Theo Hicks: It was interesting. Out of the six you went to, one of those was the property that we did the conference call in last night.
Joe Fairless: Yes… Smooth segue…
Theo Hicks: That was a good segue, wasn’t it? [laughter]
Joe Fairless: Smooth segue.
Theo Hicks: The idea is to talk about how to prepare for that investor call, because this is my first time actually listening in on one of your calls, and I was on the e-mails when you and your partner were preparing for it, and I thought it would be good for the Best Ever listeners to see what you do to prepare for these things.
Joe Fairless: Yeah, this is important, and it’s fresh on my mind because we just had the call last night… And I think we do it the right way, because I’ve been on other calls before, and I like our format. I’ll share with you how we do it, so that if you’re raising money you can do the same thing.
First is you have to get your part right. What I mean by that is why are you presenting this opportunity to investors? I have a Word document outline that I use during the call, and at the top I mention in bold “I’m here to serve, I’m here to help my investors retire, do what they want with their money, and ultimately do what they want with their time. When they get the returns that we’re projecting, then they’re going to be able to spend their time the way they wanna spend it”, which I believe will help everybody out, because I think when you spend your time how you wanna spend it, I think people naturally gravitate towards doing more altruistic things (that’s just my personal belief).
So starting out with the right mindset, as well as coming from the heart and knowing that you’re there to serve – that’s the first and foremost thing.
After that, as long as you know what you’re talking about, everything else just falls into place. I’ll give you the template. The most important point that I wanna focus on is capital preservation, because when we do our underwriting we’re conservative in the underwriting. I’ve interviewed a lot of people, and my own personal experience, and every psychological study proves us out, that you’d rather not make a dollar than lose a dollar. When people lose money, that’s much more of a hit than it is a gain when you make money, therefore capital preservation needs to be present and discussed throughout the conversation, assuming that it is a conservative investment in your projections. That’s another point.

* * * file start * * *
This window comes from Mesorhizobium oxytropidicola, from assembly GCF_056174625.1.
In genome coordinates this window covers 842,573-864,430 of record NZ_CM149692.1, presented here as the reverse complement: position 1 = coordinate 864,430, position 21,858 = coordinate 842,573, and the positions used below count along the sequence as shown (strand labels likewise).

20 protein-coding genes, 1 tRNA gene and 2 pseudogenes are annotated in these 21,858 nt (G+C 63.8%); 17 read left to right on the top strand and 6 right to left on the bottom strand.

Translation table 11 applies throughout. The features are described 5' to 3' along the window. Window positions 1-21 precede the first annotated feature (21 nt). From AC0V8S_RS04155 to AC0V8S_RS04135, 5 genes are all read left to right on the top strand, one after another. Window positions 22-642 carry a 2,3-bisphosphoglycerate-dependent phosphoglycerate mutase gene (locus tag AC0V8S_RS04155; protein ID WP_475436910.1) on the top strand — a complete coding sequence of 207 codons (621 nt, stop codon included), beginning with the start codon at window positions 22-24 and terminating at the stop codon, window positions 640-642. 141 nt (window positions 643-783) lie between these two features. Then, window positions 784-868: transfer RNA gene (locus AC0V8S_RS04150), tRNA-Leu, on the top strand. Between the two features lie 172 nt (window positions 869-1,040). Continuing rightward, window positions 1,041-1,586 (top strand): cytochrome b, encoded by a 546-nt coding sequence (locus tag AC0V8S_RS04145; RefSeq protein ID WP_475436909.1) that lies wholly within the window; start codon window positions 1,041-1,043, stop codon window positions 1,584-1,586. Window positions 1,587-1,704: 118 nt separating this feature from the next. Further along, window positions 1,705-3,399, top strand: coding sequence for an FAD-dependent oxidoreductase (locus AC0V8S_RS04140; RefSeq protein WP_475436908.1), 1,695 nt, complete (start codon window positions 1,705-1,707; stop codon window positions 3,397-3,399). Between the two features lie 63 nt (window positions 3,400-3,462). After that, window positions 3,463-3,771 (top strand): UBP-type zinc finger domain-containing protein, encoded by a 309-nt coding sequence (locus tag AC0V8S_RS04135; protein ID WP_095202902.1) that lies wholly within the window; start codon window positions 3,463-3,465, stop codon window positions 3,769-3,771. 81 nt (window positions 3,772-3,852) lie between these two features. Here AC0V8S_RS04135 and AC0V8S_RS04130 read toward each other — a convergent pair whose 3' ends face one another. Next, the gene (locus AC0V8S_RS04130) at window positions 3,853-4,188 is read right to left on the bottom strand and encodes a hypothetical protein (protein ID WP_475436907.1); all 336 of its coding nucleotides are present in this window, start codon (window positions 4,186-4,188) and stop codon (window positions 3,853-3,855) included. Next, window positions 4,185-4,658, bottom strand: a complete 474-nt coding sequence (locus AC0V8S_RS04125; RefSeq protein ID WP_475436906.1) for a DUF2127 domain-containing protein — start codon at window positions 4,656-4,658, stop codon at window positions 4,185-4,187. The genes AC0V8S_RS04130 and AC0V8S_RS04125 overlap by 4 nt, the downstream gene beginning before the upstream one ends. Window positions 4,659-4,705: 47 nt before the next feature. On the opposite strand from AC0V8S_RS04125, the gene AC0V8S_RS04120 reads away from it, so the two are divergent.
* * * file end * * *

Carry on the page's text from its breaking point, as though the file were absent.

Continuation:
Then the next part is the introduction – I just write a simple intro of my background, and then I structure my conversation with investors in three categories – one is the deal details, two is the market details, three are the team details. Those are the three categories.
I know what the main highlights are for that particular deal, therefore before I go into those three categories – the deal, the market and the team – I tell them from a high level, “Here are the main couple reasons why I like the deal”, because I wanna focus and continue to reiterate the main points. I don’t want to discuss all these data points and get everyone’s minds swimming in numbers; I wanna make sure that the points I wanna make about the deal are clearly and consistently reiterated and communicated.
Therefore, with this deal, the main two points that I have are exceptional location and proven business model with a proven team. I lead off with that, and that was the theme throughout each of the categories. Then I went into each of the three categories – the deal, the market and the team, and just talking through the highlights… It’s important if you say something like “It’s an exceptional area” – you follow it up with “…and here’s why”, versus just throwing out hyperbole.
You always want to have stats, but then even better will be when you have the stats and you start telling your story. So for example, our deal was in Fort Worth, and I mentioned that it’s an exceptional area, the population is growing, and as a reference point, the U.S. Census Bureau named it the number one fastest growing city in the United States, because they grew 47% in population from 2000 to 2015. And you could leave it there, but then you say, “…and here’s why.” So you wanna discuss they why behind it, and I mentioned the job growth, job diversity, and I gave some specific employers. That was the macro level for that market.
Then I went into the micro level for the submarket. I talked about the school district and the specific employers within that 3-5 mile radius. It’s important during your investor conversations – and this was a conference call with a lot of investors on it – to first off know what you’re talking about (duuh!), but mention the numbers and mention the reason why behind the numbers, not just state the numbers. Tell a story, and then make sure that you are hitting the points that you need to hit, that you’ve predetermined are the most important selling points or desirable attributes for this particular opportunity.